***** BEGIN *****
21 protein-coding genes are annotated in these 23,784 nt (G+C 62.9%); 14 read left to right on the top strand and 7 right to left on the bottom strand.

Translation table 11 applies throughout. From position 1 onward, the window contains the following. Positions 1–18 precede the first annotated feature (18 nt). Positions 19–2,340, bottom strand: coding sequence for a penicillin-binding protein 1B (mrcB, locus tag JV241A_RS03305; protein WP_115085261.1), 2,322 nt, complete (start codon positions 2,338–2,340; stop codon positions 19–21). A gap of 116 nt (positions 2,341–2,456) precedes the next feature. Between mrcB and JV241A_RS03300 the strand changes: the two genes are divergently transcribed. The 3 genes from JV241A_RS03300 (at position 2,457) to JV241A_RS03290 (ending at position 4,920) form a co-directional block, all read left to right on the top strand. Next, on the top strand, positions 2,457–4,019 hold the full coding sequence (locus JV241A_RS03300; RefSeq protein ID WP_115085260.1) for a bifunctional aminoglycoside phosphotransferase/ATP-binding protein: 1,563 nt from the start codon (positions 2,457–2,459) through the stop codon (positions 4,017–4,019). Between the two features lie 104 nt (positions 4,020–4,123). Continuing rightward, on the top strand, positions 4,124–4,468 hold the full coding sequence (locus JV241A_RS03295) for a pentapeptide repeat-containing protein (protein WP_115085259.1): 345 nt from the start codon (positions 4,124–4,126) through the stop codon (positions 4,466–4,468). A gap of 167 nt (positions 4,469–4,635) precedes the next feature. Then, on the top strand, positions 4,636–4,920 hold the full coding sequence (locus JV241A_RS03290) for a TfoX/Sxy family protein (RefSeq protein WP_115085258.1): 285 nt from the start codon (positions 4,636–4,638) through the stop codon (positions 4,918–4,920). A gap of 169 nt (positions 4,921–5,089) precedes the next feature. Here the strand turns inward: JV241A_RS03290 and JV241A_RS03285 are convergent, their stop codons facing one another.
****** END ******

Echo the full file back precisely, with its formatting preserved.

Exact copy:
21 protein-coding genes are annotated in these 23,784 nt (G+C 62.9%); 14 read left to right on the top strand and 7 right to left on the bottom strand.

Translation table 11 applies throughout. From position 1 onward, the window contains the following. Positions 1–18 precede the first annotated feature (18 nt). Positions 19–2,340, bottom strand: coding sequence for a penicillin-binding protein 1B (mrcB, locus tag JV241A_RS03305; protein WP_115085261.1), 2,322 nt, complete (start codon positions 2,338–2,340; stop codon positions 19–21). A gap of 116 nt (positions 2,341–2,456) precedes the next feature. Between mrcB and JV241A_RS03300 the strand changes: the two genes are divergently transcribed. The 3 genes from JV241A_RS03300 (at position 2,457) to JV241A_RS03290 (ending at position 4,920) form a co-directional block, all read left to right on the top strand. Next, on the top strand, positions 2,457–4,019 hold the full coding sequence (locus JV241A_RS03300; RefSeq protein ID WP_115085260.1) for a bifunctional aminoglycoside phosphotransferase/ATP-binding protein: 1,563 nt from the start codon (positions 2,457–2,459) through the stop codon (positions 4,017–4,019). Between the two features lie 104 nt (positions 4,020–4,123). Continuing rightward, on the top strand, positions 4,124–4,468 hold the full coding sequence (locus JV241A_RS03295) for a pentapeptide repeat-containing protein (protein WP_115085259.1): 345 nt from the start codon (positions 4,124–4,126) through the stop codon (positions 4,466–4,468). A gap of 167 nt (positions 4,469–4,635) precedes the next feature. Then, on the top strand, positions 4,636–4,920 hold the full coding sequence (locus JV241A_RS03290) for a TfoX/Sxy family protein (RefSeq protein WP_115085258.1): 285 nt from the start codon (positions 4,636–4,638) through the stop codon (positions 4,918–4,920). A gap of 169 nt (positions 4,921–5,089) precedes the next feature. Here the strand turns inward: JV241A_RS03290 and JV241A_RS03285 are convergent, their stop codons facing one another.